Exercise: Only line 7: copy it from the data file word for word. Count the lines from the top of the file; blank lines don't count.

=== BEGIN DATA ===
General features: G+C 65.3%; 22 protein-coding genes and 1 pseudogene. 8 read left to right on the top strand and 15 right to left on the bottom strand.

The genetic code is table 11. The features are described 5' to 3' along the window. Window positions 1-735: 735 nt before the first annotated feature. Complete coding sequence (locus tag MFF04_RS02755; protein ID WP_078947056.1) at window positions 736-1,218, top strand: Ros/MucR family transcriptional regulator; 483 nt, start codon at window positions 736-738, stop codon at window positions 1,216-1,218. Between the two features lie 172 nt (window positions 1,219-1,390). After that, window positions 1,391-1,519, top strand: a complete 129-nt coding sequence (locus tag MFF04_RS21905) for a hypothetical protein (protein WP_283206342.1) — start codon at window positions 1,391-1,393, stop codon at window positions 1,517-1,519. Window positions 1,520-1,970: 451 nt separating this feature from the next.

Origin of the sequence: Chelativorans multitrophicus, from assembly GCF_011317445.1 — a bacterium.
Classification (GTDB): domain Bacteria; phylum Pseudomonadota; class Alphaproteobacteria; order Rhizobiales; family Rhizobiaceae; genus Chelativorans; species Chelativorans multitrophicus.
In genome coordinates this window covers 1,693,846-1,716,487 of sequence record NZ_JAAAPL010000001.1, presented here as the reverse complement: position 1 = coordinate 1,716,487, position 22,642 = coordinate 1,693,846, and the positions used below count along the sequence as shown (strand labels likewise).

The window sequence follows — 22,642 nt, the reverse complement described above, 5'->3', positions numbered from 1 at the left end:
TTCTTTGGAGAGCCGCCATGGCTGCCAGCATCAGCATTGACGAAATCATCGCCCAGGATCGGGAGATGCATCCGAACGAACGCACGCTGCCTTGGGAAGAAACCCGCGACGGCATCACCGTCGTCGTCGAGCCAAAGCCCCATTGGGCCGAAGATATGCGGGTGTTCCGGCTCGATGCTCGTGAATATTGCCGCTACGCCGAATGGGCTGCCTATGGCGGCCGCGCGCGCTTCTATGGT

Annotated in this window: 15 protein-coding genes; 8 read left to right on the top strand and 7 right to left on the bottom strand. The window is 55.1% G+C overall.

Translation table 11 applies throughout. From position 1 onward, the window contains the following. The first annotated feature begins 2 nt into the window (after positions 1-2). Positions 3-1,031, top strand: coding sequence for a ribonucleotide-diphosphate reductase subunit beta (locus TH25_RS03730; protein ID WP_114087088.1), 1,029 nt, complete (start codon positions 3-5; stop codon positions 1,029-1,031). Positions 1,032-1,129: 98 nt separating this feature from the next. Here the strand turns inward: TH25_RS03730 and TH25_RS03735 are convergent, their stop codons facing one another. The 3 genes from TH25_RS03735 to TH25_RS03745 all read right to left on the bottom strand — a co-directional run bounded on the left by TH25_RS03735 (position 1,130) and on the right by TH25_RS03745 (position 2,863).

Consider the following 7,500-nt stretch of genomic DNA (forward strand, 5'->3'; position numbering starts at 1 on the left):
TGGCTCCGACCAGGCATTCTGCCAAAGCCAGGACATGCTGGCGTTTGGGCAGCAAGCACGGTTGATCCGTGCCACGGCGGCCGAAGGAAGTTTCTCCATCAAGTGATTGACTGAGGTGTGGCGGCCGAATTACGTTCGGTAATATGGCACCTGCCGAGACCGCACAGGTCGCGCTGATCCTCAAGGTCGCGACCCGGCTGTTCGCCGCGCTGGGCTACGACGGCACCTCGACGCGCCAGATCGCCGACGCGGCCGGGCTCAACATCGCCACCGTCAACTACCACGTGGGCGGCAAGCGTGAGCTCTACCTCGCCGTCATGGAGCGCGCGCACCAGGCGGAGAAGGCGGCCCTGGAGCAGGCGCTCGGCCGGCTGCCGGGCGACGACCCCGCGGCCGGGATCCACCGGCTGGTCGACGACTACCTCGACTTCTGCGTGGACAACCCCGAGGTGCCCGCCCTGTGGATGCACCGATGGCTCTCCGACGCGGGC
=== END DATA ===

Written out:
TTCTTTGGAGAGCCGCCATGGCTGCCAGCATCAGCATTGACGAAATCATCGCCCAGGATCGGGAGATGCATCCGAACGAACGCACGCTGCCTTGGGAAGAAACCCGCGACGGCATCACCGTCGTCGTCGAGCCAAAGCCCCATTGGGCCGAAGATATGCGGGTGTTCCGGCTCGATGCTCGTGAATATTGCCGCTACGCCGAATGGGCTGCCTATGGCGGCCGCGCGCGCTTCTATGGT